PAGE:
It is another object of this invention to provide calcium sulfide produced by the improved process and apparatus according to this invention.
It is another object of this invention to provide an improved process and apparatus that produces calcium sulfide economically.
It is yet another object of this invention to provide an improved process and apparatus that produces calcium sulfide in commercial quantities.
It is yet another object of this invention to provide an improved process and apparatus for producing calcium sulfide that can be set up and operated without difficulty.
These and other objects of the invention are achieved by a container housing at least one drum, the drum(s) having a substantially horizontal longitudinal center axis, wherein the drum(s) contain at least one screw conveyor substantially therein, the screw conveyor(s) being generally parallel to the horizontal center axis, an inlet passage for passing material into the container and drum(s), an outlet passage for passing material out of the drum(s) and container, and a heater for heating material within the drum(s); whereby reactants can be passed into the container and drum(s), wherein the reactants can be heated up within the drum(s) thereby substantially initiating a chemical reaction, the chemical reaction substantially converting reactants into products, wherein the reactants and products can be caused to move substantially horizontally in the drum(s) by the turning action of the screw conveyor(s), and wherein the products can be passed out of the drum(s) and container.
FIG. 1 is a perspective view in partial cutaway illustrating a preferred embodiment of the apparatus used in producing calcium sulfide according to the present invention.
FIG. 2 is a cross-sectional view taken along line 2—2 of FIG. 1 illustrating a preferred embodiment of the apparatus used in producing calcium sulfide according to the present invention.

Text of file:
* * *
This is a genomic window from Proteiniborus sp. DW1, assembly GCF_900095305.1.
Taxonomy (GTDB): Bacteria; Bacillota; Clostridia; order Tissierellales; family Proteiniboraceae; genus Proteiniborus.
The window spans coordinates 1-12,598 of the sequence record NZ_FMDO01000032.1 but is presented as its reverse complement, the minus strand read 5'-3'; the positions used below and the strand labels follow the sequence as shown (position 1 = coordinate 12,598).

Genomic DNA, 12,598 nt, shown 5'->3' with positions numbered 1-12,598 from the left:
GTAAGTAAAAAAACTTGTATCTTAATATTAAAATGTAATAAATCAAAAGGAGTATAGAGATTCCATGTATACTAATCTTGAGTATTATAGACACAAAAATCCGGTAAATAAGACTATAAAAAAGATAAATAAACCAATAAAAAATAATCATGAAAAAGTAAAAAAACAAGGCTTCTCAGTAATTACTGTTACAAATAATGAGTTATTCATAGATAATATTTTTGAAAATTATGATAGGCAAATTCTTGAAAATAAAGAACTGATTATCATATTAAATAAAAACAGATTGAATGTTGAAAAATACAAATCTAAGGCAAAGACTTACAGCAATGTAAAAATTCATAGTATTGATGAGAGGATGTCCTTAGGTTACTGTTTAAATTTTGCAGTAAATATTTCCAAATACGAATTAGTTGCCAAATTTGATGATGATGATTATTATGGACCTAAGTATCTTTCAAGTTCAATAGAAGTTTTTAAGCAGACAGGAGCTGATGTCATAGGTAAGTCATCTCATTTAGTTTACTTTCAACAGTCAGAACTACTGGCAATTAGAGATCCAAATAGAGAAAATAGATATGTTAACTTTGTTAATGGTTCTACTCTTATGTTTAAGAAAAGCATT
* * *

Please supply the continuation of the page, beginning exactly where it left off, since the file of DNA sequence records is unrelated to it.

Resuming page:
FIG. 3 is an elevational view illustrating a preferred embodiment of the apparatus used in producing calcium sulfide according to the present invention.
According to this invention, it has been found that a process and apparatus for economically producing calcium sulfide in commercial amounts can be utilized. This and other features of the invention will become apparent from the description that follows with reference to the various figures of drawing.
Although calcium sulfide has been produced in the past, the prior processes have been limited to a laboratory scale. One major reason for this is the high cost involved in producing this compound utilizing the prior art devices. Thus, there have been no processes for producing calcium sulfide which will operate on a commercial scale. Consequently, companies which use calcium sulfide to stabilize heavy metals in soil and for other purposes have traditionally had trouble obtaining calcium sulfide in the amounts they require. Also, while the prior art may be concerned with producing relatively pure calcium sulfide, uses exist for calcium sulfide in concentrations of 45-50%.
Referring to the drawings, FIG. 1 illustrates the preferred embodiment of the apparatus used in producing calcium sulfide according to the present invention. Apparatus 10 comprises container 12, which houses a first drum 14 and a second drum 16 used in transforming the reactants of gypsum and charcoal into products including calcium sulfide. The calcium sulfide produced is typically in powder form. Although two drums are preferred, utilizing one central drum is acceptable. Additionally, coal may be used in place of charcoal; however, better results have been obtained using charcoal. Carbon may also be used in place of charcoal. The use of carbon is advantageous because carbon can often be obtained cheaply and easily. Also, the heating of carbon produces significantly less gaseous emissions than does the heating of charcoal.